Following up after an interview can be a delicate business. You want to show your interest and initiative without seeming overeager. While some basic conventions govern when you should follow up after an interview, they can also vary based on the circumstances. You can write a thank-you note shortly after the interview. Taking a look at some samples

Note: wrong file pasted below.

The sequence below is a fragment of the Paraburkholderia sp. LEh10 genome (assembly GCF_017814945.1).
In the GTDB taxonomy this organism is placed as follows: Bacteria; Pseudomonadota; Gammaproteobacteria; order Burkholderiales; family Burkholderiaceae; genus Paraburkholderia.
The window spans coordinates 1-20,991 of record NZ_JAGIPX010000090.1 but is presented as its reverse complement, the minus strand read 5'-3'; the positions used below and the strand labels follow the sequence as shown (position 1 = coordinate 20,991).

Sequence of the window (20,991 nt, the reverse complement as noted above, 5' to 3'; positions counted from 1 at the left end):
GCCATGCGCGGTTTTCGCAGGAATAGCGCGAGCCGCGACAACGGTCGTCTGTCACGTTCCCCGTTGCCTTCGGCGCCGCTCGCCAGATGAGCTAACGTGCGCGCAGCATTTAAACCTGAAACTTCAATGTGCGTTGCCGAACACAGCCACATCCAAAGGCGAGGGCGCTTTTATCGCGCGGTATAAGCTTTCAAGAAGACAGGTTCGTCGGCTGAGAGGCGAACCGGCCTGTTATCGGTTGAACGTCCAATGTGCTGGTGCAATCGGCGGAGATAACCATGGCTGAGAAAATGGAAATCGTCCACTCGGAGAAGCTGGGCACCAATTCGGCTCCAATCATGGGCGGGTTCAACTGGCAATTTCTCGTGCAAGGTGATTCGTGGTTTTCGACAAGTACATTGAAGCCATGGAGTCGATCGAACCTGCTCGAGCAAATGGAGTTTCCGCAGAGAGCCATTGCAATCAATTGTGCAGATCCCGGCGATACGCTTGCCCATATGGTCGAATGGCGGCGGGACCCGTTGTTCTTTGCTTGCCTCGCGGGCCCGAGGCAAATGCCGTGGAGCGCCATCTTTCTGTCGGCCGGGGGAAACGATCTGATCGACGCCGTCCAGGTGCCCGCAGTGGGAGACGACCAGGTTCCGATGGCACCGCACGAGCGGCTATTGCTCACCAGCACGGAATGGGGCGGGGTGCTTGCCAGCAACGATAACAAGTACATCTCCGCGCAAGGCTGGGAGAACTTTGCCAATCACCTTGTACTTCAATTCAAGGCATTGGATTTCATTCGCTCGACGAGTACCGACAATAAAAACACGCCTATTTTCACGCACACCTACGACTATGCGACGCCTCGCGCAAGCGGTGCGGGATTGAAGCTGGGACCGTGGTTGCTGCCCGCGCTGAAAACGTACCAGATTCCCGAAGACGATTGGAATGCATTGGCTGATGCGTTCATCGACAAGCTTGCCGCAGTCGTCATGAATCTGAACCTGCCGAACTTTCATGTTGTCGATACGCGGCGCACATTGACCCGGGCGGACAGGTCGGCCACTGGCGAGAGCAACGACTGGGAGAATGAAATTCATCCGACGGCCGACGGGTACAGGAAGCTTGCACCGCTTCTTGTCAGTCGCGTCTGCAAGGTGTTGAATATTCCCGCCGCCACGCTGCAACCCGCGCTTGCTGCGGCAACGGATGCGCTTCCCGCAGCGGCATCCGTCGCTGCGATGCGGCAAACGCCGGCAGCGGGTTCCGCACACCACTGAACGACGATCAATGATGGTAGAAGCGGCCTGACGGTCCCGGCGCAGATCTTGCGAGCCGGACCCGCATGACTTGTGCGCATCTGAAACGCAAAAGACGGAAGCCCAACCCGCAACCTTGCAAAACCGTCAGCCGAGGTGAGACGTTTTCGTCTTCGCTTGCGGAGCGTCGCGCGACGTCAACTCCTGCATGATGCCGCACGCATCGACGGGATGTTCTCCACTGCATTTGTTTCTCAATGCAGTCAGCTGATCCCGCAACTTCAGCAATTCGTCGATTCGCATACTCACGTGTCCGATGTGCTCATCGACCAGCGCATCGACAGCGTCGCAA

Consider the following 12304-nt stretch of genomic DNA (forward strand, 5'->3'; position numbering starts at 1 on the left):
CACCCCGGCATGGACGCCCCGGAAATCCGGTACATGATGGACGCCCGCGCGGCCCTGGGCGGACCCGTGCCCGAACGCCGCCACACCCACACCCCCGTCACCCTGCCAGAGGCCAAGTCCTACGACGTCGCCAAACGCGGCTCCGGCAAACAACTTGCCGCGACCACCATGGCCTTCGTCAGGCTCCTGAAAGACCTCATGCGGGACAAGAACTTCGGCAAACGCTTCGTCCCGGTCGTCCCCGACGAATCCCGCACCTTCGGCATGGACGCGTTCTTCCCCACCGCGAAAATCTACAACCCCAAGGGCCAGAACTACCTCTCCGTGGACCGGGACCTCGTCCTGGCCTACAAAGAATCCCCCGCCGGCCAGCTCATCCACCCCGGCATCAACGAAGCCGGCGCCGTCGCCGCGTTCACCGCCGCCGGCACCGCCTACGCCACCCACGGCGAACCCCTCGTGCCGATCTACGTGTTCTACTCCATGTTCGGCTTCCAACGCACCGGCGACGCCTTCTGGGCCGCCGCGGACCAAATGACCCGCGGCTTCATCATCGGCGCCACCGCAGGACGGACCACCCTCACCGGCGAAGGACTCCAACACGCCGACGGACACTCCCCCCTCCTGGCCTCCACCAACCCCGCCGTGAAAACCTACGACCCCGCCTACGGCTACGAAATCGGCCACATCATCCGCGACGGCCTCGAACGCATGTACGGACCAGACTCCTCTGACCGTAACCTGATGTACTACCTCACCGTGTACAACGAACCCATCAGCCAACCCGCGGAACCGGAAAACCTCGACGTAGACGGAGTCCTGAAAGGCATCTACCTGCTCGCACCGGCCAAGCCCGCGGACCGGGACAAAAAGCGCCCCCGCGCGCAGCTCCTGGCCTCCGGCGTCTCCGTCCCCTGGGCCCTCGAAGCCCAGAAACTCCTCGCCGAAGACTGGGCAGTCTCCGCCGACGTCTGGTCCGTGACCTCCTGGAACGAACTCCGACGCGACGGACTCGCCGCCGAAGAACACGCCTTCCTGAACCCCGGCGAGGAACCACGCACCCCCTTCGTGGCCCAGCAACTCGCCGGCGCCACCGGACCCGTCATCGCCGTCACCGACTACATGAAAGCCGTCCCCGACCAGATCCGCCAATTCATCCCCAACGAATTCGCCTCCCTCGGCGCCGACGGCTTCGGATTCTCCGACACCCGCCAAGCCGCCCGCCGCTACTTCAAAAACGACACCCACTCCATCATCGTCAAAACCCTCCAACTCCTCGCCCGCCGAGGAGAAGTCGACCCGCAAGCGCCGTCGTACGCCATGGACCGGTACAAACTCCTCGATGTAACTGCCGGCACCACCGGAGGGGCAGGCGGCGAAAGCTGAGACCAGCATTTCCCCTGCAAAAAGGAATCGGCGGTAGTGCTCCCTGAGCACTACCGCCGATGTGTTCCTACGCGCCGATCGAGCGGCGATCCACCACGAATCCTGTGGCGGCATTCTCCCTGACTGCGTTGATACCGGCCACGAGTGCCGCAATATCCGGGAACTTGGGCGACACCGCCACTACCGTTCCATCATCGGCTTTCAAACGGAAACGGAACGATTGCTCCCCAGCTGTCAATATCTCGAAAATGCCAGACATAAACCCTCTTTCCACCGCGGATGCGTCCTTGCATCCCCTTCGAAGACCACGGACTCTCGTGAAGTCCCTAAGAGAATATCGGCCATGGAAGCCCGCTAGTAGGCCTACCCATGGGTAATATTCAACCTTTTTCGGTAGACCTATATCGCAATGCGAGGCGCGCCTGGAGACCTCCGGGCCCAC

can help you come up with the right words. The interviewer will typically let you know how soon you can expect to hear about a decision. Once the indicated period passes with no word from the employer, take a few more days and send a follow-up email with a brief, courteous inquiry about the status of your job application. If you do not hear back, wait another week or so before sending another inquiry. However, if you work in an aggressive profession such as sales, you can benefit from taking a more pro-active approach unless the company specifically tells you not to. In any event, if a few weeks go by and you still do not have a response, you can assume you did not get the job. Emailing usually works better than calling for this purpose, as it causes less disruption to your contact's day. However, do your research: some companies still have more of a phone culture and do not check emails regularly.